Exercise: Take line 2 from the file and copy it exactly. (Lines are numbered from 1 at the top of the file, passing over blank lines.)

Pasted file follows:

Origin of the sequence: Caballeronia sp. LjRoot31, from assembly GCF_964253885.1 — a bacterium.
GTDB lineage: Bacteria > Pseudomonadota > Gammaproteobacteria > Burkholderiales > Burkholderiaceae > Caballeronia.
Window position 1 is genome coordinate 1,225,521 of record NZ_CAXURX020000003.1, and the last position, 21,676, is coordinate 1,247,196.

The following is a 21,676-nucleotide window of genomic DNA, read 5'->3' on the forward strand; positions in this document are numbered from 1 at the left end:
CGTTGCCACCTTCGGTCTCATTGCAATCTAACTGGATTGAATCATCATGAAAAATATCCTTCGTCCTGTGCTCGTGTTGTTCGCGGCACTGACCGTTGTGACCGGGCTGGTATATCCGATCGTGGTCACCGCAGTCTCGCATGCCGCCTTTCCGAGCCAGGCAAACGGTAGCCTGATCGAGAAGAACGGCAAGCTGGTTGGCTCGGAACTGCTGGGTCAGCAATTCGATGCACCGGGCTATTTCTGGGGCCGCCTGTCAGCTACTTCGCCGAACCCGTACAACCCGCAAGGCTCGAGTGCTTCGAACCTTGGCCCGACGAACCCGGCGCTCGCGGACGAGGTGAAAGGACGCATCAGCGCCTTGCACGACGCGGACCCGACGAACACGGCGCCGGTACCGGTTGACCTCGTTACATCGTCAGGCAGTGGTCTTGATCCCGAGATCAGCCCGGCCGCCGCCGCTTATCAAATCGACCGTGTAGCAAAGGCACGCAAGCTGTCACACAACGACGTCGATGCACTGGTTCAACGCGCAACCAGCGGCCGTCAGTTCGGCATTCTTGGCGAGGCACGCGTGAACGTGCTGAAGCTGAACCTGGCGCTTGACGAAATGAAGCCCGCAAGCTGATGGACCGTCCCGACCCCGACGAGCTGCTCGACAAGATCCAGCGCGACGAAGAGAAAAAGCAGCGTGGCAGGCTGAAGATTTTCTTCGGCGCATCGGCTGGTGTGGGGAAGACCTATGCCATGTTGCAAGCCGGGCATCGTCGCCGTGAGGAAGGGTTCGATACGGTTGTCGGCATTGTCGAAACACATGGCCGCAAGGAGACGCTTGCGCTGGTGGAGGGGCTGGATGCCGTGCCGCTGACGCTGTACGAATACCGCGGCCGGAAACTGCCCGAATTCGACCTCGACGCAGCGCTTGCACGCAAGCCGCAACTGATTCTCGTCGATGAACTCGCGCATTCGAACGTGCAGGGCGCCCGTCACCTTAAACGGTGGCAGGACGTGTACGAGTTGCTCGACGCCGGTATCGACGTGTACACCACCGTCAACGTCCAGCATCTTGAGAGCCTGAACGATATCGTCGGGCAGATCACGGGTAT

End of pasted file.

GTDB lineage: Bacteria > Pseudomonadota > Gammaproteobacteria > Burkholderiales > Burkholderiaceae > Caballeronia.